Everyone aims for culture change in bureaucracies. The way you get culture change is through delivering and being that change that you want to see. I’ve never seen someone change a culture through PowerPoint slides, meetings, and mottoes. What changes the culture is acting differently and making incentives so that other people want to act the way that you’re acting. If you want to change culture, delivery is the strategy.
7. ‘Go second’
Bureaucracies are designed not to change on a dime. We can complain about that, or we can acknowledge it and move accordingly.
Bureaucracies are designed not to change on a dime. We can complain about that, or we can acknowledge it and move accordingly. One thing that bureaucracies tend not to like to do is to go first. What you want to do is make it feel like they’re going second. Maybe that means there’s a comparable company or nonprofit that has done this first.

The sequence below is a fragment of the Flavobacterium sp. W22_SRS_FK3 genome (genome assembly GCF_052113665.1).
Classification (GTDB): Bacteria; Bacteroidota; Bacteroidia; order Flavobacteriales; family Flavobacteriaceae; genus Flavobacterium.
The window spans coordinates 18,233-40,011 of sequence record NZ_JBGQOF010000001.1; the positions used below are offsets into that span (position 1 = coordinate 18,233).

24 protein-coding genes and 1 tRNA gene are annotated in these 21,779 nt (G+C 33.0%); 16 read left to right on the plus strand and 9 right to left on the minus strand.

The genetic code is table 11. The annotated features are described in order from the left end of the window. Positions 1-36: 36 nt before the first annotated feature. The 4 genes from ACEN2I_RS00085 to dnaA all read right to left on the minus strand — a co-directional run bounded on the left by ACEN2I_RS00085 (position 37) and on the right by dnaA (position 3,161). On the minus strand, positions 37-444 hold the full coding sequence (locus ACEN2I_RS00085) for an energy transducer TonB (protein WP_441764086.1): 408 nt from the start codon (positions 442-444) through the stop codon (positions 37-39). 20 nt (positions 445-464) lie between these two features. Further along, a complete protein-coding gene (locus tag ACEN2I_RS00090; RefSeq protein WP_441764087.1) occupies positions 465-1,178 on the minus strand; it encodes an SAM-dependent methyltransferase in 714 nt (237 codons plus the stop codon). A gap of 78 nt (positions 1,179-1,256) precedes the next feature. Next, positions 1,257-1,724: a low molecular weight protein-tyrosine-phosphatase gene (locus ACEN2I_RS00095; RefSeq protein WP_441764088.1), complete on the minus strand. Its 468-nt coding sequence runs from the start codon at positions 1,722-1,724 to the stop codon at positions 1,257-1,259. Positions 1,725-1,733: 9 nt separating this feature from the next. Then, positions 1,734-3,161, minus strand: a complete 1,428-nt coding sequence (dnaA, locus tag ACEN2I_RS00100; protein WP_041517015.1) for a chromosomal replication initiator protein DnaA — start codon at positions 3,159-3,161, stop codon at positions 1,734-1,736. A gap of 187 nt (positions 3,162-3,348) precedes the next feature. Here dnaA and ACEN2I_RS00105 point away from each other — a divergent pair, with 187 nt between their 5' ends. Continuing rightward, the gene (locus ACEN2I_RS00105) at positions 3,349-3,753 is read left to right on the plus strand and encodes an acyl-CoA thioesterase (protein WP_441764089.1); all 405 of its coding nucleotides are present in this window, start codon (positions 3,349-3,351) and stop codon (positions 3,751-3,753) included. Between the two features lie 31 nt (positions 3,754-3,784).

When I was in the government, it certainly helped when the Department of Defense had already done something, and we, as the VA, got to go second. The more you can set it up this way—you’re not going first, you’re going second—the safer it will feel for people to do that thing. It almost creates some positive peer pressure.
8. ‘Run the Sinatra test’
The Sinatra test is the idea that if you can make it in New York, you can make it anywhere. When Nick and I were writing this book, we really wanted to share stories about places where not everybody works, like the White House and the federal government. This test is to say that if it worked in the White House, or at the VA, or in the Department of Defense, it also will work in your, perhaps, smaller company, or your local nonprofit, or your homeowners’ association.